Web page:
It’s that time of year again for “the big game,” and also time for me to post more fodder about the deliberate standards of USA football. Will Tom Brady win? I could care less. But I am interested in how sacred measures are snuck into our everyday lives.
For instance, did you ever wonder why a football team can field 11 players on the surface for every play? Why not 10, or 12?
And how come there is a 50 yard line at the center of 100 yards of neutral territory, but the width of the field is 53.333… yards?
The answers are intriguing. Perhaps.
First, the obvious. There are 100 yards from one goal line to the other, or 300 feet. Each end zone is 10 yards deep beyond the goal lines, giving us a total of 120 yards of length of the entire field of play, or 360 feet. 360 is also the number of degrees in a circle – the heavenly measure.
The width of the field is 160 feet, or 53.333… yards. The total area is, therefore, 360′ * 160′ = 57,600 square feet.
As 9 square feet fit in one square yard, the total area in square yards is 6,400. This value may seem familiar, as there are 640 acres in a square mile.
A square mile has 27,878,400 square feet, or 3,097,600 square yards. If we divide the area of a square mile with the area of a football field, we get this: 3,097,600 / 6,400 = 484.
An acre has 4,840 square yards. Are we seeing a pattern here? Yes.
We can fit an exact number of football fields in a square mile, however, one football field comes out to 1.322314049586777… acres. We seem to have stumbled onto an irrational number for the first time in all of this, but let’s look at the English measures that comprise our USAnian system for some help.
We are all taught as children that a mile is 5,280 feet long. But, we are never told why this seemingly arbitrary and obscure value would make up one mile. As it happens, the “5,280” is handily divisible by these prime numbers:
- 5280/2 = 2640
- 5280/3 = 1760
- 5280/5 = 1056
- 5280/11 = 480
Yes, the prime number “11” was a consideration in the standardization of English measurement, over a millennia ago. And, 11 just happens to be the number of players a team can field for a football play. As there are two teams on the field at a given time, there are a total of 22 players on the field for a play. The square of 22 is 484, or the number of football fields that fit into one square mile.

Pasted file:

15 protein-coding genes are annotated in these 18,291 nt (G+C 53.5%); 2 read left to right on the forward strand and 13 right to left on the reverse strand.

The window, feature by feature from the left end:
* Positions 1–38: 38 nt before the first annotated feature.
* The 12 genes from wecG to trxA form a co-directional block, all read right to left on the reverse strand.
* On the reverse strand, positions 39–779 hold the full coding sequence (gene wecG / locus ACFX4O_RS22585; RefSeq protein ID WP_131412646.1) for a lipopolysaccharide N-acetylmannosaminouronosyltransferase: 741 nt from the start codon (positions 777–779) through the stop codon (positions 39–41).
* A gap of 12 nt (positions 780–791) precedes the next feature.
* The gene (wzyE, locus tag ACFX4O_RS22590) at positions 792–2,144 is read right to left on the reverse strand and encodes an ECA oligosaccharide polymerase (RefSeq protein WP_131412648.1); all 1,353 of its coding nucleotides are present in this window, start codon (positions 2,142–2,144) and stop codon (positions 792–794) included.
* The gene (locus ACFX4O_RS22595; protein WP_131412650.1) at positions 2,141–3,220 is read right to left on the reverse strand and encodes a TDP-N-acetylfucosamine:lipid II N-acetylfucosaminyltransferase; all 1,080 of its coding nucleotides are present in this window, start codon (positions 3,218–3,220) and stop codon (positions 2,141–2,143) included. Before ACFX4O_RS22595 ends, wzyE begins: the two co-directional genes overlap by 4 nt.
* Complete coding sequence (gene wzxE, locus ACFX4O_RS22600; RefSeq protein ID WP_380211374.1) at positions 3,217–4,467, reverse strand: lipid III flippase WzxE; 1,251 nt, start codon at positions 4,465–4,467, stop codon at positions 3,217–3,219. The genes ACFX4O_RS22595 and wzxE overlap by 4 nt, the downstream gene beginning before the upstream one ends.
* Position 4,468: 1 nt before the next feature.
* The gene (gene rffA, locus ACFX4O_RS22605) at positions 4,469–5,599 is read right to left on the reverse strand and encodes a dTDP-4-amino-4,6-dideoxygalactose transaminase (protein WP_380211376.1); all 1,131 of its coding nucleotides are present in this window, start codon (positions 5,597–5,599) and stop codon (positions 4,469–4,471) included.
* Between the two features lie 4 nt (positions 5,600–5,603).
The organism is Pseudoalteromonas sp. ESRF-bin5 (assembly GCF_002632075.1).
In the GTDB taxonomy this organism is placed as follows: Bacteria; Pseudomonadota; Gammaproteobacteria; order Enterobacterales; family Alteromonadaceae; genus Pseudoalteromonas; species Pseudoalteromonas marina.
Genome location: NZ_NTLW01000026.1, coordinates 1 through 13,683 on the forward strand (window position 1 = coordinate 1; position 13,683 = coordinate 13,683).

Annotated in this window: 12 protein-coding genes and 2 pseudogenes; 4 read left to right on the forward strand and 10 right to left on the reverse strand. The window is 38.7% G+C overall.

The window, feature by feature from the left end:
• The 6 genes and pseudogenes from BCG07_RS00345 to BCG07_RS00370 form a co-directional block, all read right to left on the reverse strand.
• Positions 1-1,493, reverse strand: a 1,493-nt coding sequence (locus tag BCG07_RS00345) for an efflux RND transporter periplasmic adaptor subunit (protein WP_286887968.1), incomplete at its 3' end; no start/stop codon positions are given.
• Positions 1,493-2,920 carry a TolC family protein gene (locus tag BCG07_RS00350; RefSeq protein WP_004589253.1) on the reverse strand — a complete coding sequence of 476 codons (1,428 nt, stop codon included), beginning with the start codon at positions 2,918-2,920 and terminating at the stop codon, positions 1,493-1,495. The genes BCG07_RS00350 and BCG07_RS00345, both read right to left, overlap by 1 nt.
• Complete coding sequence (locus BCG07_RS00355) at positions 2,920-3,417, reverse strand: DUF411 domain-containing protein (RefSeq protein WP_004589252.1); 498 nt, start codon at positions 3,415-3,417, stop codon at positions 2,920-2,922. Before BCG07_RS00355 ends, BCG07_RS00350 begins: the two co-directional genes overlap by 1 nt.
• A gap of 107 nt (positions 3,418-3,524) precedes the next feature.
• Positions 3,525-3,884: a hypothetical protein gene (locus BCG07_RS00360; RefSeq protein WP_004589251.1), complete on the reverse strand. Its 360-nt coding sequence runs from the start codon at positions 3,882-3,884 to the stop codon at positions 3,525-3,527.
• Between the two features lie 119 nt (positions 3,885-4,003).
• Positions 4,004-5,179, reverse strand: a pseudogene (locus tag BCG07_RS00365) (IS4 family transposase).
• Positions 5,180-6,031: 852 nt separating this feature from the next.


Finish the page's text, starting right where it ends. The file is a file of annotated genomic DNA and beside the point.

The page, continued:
What is the point of all this? For one, this is a form of “squaring the circle,” the ancient geometrical mystery of how basic forms in our universe simply do not neatly add up. The value of pi – circumference versus diameter – is irrational, much like my ex wife.
The ancients approximated the value of pi as 22/7, which is partly why the “22” is associated with mysticism. For instance, there are 22 major arcana cards in the tarot, 22 letters in the Hebrew alphabet, and 22° of arc between the astrological exaltations of Venus (27° Pisces) and the Sun (19° Aries). While the value of an acre in terms of square feet is a very untidy 208.710325571113…, it can also be 88 x 55 yards, or 220 x 198 feet, or better yet 66 x 660 feet. These values were much easier to measure in the old days, when surveyors went out into the field with things called “poles” that measured 16.5 feet. Two poles were 33 feet. It should be said here that the simple “base ten” or metric system does have its limitations of practicality when it comes to engineering math. The is a reason that the ancients developed a base-60 “sexagesimal” system of measuring circles rather than just counting on their fingers.
A simpler device called “Gunter’s Chain,” named after the man himself, was introduced in the 17th Century. It was a chain with 100 links that measured a total of 66 feet. And, what happens now when a team gets a first down? “Move the chains!”
In other words, the game of football, as silly and useless as it is, gets played on a field of sacred dimensions right under our noses. There is a bit of “magic” involved, at least in the sense of a deliberate “demonstration of the method” in public view without us even knowing about it.
As for the term “Bowl,” which we are told comes from the shape of football stadiums, it could also be a reference to the “bowl of heaven,” as the ancients thought that the heavens were finite and bowl-shaped. Of course, now they have taken that further and many games are played in “domes,” which is also a nod to the dome of the heavens that rotates around us eternally.
Are these football players reenacting some sort of mythical clash of titans, playing on the old themes of warring and quarreling gods tossing things around for us to see, on some stage that is meant to mirror the sacred numbers of heaven and earth? Yes, they are. The game did originate on college campuses in the late 1800’s, being a variation of rugby and soccer, and one could envision that some classically-trained smarties came up with these dimensions.
Or, this is all just coincidence. The football itself measures about 11 inches at its long axis, but I will spare you the cheap jokes about Tom Brady’s balls.